SEARCH

Less is more

by TERESA CHOW on Oct 7, 2010 in Interiors
Share on FacebookTweet about this on TwitterShare on Google+Share on Sina WeiboShare on Tencent WeiboEmail this to someone

Gemma Fletcher of Lagranja Design tells Perspectiveglobal how she transformed the tiny space of a Barcelona shoe shop and infused it with weekend style

When it comes to small retail spaces, creating a clean, uncluttered spatial composition is easier said than done. At a shoe shop in Barcelona, however, space was not the main issue for Lagranja Design, which knows a trick or two about drawing customers’ eyes to focus on merchandise as well as fanciful surroundings.
 
What was the concept behind the design of the shop?
The shoe brand Aro belongs to the Vialis group, which specialises in high quality ‘weekend sneakers’. As the brand is well known for its design, a richness in materials and an emphasis on craftsmanship, our design was to be faithful to these qualities.
With limited space, we wanted to express these ideals and, so, the concept was to create a very ‘human’ boutique using natural finishes. Our aim was to utilise every corner of the sore with subtle design touches and we did this through the use of colours, mirrors and unusual animal footprints/human prints/bike tracks on the walls.
 
The walls are clean but the floors are colourful, why?
The colour scheme was primarily white walls and multicoloured flooring using grey, red and a straw colour. We wanted to use earthy colours to create an inviting, comfortable atmosphere. The white backdrop made the collage of the doormats on the floor stand out a lot more.
 
Tell us about the rich texture of the interior.
The walls are a raw plaster painted white with bike tracks, birds’ feet and shoe prints embedded in the walls. The flooring is made from multicoloured and multi-textured door mats and is the only element of the design which uses colour. The lighting is quite bright, purposely to highlight the tracks and prints on the wall, creating interesting shadows. The shelving and the cash register are made from cork and the seating is by Jasper Morrison for Vitra and also made from cork. The mirror skirting board is higher than usual and doubles as a mirror for viewing the footwear as well as giving the illusion that the flooring is infinite.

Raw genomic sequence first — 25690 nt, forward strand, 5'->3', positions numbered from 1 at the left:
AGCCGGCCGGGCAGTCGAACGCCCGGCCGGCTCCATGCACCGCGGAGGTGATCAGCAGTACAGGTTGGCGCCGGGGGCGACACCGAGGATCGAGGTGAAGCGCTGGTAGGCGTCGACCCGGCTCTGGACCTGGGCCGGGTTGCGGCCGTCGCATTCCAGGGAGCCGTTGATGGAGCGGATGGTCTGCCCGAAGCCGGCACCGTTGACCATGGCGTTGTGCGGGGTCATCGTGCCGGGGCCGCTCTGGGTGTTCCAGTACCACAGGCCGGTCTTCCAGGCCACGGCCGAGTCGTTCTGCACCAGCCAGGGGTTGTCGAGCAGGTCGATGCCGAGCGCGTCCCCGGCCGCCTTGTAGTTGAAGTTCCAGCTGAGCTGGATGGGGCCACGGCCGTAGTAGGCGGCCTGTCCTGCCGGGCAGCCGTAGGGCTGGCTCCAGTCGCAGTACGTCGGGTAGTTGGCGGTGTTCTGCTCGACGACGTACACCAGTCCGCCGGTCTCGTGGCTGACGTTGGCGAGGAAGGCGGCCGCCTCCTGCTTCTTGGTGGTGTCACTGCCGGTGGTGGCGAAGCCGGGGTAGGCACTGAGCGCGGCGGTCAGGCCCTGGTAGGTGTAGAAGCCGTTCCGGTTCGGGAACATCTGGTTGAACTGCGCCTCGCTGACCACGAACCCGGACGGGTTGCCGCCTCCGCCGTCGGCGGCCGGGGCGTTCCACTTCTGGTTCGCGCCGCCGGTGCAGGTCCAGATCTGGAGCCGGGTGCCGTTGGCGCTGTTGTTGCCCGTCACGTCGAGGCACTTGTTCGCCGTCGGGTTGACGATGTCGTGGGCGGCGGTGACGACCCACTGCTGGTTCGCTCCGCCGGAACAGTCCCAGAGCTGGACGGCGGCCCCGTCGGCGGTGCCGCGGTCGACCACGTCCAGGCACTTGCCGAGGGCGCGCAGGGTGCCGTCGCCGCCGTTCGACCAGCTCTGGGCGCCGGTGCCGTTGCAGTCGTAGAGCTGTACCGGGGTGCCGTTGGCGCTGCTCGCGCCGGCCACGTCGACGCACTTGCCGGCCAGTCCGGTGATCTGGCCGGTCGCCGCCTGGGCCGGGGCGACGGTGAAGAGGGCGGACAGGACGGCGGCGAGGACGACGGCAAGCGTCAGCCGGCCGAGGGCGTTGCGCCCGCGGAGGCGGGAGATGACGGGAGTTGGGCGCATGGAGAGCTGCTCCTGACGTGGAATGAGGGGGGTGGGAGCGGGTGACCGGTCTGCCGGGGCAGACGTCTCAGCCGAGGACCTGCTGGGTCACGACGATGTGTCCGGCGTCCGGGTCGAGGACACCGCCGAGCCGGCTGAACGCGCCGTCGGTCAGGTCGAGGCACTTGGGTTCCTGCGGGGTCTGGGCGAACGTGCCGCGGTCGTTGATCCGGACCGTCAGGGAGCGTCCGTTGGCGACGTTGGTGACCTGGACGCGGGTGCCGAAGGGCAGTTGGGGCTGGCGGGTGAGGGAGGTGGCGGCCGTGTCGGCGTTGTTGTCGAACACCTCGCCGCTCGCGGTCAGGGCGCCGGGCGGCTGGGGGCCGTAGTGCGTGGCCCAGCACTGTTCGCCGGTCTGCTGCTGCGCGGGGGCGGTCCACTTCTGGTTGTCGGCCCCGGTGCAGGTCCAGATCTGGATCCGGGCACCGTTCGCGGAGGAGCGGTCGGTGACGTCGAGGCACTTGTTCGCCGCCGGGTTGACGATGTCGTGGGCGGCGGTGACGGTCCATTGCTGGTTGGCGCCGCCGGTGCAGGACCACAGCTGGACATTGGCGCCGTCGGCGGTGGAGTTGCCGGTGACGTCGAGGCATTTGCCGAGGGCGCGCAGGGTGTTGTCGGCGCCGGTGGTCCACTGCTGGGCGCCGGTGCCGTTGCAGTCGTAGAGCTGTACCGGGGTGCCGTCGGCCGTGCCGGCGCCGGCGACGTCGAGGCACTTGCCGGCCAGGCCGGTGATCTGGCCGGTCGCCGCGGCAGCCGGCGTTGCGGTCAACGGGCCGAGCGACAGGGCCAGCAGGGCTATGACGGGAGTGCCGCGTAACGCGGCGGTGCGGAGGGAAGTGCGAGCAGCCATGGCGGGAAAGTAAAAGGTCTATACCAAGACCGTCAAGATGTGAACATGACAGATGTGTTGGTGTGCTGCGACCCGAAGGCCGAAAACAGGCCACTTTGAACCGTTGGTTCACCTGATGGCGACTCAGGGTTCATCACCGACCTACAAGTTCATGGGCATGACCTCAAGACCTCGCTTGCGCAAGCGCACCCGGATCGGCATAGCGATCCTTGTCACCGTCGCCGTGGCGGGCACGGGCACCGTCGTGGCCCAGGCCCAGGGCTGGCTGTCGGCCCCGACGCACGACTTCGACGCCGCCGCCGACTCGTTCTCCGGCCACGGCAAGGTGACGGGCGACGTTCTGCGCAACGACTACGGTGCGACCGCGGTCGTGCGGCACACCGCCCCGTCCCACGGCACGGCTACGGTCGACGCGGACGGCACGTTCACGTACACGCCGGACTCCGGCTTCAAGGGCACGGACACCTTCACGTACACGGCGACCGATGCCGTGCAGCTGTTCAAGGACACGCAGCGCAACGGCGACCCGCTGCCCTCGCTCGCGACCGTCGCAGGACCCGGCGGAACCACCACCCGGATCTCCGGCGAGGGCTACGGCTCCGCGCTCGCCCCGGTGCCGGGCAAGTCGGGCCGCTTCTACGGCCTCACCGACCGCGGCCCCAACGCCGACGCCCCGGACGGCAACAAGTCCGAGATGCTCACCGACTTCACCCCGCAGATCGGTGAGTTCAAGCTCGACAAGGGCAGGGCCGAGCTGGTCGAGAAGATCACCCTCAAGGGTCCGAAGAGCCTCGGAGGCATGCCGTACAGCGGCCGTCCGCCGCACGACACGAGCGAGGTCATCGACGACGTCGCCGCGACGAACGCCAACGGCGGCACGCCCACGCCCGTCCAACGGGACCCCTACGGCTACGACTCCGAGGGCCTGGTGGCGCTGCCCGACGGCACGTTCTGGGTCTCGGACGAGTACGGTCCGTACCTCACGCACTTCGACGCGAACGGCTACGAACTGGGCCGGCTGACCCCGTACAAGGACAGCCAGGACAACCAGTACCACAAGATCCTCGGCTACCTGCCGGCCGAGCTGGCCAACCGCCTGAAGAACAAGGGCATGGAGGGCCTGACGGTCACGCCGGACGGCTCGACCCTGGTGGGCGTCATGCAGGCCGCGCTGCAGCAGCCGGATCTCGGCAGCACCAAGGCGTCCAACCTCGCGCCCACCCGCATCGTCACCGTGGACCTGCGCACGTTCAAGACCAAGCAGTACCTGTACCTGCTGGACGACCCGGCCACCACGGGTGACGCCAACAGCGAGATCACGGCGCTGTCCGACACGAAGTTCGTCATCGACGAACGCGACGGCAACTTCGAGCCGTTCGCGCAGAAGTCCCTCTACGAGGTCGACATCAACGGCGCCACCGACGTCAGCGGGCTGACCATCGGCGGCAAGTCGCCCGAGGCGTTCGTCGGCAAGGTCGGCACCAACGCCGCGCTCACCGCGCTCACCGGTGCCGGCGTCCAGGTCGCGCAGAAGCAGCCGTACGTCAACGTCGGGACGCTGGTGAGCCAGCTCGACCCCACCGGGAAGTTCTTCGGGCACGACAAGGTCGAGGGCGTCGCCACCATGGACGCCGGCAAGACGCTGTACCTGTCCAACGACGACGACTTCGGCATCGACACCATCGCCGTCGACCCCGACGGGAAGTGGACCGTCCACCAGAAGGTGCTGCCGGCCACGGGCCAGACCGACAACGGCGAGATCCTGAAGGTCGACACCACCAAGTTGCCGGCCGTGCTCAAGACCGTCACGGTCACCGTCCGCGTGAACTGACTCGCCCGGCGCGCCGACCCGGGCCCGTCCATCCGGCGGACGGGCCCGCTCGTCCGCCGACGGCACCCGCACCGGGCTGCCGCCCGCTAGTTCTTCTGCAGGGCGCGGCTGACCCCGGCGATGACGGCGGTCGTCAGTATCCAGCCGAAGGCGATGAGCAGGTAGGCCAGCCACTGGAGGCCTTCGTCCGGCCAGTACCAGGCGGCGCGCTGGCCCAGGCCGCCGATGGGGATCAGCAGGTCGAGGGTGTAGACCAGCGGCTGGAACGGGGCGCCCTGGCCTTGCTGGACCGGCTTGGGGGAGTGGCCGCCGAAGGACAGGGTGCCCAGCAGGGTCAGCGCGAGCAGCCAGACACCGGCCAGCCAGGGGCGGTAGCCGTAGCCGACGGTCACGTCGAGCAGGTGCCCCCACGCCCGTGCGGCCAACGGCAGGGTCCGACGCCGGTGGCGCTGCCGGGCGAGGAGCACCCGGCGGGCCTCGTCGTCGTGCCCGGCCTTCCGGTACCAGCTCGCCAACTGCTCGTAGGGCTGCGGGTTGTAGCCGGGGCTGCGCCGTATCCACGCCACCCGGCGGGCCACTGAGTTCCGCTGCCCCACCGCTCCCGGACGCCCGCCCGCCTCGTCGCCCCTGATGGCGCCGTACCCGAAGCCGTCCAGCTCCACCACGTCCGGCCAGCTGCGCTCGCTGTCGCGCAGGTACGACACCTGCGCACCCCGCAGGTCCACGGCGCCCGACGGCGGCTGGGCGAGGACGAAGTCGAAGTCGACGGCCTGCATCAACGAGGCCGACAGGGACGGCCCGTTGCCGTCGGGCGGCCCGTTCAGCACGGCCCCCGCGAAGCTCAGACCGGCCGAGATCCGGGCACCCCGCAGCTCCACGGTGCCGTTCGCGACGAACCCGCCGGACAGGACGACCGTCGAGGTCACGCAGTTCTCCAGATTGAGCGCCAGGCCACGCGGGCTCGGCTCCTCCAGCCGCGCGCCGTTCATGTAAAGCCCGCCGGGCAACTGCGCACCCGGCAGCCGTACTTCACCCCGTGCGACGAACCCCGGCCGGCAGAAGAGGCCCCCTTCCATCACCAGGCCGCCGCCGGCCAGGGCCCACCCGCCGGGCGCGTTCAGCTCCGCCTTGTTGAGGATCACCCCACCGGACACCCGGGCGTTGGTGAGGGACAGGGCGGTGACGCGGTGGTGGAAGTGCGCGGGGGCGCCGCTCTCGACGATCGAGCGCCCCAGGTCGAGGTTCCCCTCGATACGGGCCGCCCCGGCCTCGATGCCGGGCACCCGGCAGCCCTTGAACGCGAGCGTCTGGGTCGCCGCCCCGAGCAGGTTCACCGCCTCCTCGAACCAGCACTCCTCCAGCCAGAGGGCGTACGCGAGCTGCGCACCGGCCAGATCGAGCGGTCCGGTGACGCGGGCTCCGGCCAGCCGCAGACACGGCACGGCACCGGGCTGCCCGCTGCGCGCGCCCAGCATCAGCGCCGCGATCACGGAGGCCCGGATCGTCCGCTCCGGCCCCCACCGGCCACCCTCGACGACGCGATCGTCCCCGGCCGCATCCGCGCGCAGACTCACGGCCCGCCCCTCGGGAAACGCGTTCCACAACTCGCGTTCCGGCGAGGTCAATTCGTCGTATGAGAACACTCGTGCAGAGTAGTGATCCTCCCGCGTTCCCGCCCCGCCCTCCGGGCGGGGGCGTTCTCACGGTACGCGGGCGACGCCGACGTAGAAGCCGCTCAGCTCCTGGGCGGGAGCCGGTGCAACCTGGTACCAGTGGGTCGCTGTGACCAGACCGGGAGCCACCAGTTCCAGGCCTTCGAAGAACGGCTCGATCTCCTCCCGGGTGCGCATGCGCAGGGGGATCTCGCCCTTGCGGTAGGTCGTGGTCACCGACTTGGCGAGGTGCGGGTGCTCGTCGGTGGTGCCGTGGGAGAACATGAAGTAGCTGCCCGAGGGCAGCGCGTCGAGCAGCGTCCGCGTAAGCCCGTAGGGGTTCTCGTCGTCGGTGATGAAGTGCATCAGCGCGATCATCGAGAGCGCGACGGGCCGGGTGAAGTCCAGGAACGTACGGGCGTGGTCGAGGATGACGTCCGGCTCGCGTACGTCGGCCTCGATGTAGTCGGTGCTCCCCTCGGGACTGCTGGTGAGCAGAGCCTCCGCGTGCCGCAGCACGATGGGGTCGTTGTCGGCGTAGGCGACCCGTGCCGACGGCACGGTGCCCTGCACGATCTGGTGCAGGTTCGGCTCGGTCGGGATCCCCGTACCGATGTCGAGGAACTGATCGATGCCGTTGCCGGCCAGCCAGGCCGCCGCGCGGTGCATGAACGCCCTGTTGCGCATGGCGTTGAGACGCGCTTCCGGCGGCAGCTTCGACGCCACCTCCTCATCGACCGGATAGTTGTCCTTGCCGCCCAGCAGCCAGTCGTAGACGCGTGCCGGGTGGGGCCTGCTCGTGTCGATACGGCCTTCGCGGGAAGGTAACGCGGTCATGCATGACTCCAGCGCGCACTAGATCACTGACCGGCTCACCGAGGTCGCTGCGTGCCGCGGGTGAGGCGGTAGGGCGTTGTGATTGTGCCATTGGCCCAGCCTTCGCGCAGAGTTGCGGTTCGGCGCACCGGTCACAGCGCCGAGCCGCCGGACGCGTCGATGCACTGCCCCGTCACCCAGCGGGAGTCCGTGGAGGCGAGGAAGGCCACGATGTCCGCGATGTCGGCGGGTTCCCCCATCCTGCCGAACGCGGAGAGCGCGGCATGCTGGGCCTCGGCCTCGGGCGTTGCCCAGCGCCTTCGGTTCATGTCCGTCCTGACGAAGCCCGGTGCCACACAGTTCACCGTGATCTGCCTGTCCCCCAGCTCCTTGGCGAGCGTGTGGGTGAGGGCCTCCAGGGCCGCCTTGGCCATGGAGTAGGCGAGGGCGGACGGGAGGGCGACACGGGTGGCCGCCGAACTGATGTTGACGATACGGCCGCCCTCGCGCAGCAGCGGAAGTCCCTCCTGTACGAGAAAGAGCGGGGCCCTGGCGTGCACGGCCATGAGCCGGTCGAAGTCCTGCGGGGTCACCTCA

What about the lighting scheme?
The main aim with the lighting was to illuminate the walls to highlight the shadows of the prints on the wall. The flooring is illuminated using hidden lighting under the shelving, which also gives better visibility of the shoes when customers are trying on.
 
What do you like most about the design?
The use of the prints and tracks through the plaster walls and special use of lighting that highlights this.
 
Lagranja Design

 

 

Recent Posts

  • airport architecture denver

    Terminally cool


    Rounding up the top design and design features in airport architecture giving travellers reasons to linger a little longer

    Posted on Jun 15, 2018
    View
  • Ricci Wong - portrait

    Work and play


    Ricci Wong talks about combining his skills as an architecture-trained artist and maker to create inventive and whimsical designs

    Posted on Jun 11, 2018
    View
  • Perspective 40 Under 40 Awards 2018

    Winners announced!


    Perspective is proud to announce the winners of the 40 Under 40 awards 2018 in all four categories; Architecture, Interior Design, Product Design and Art

    Posted on May 30, 2018
    View
  • DPA_Archifest 2016 Pavilion

    40U40 2018 Architecture


    Introducing the winners of Perspective's 40 Under 40 Awards 2018 Architecture category

    Posted on May 30, 2018
    View
Top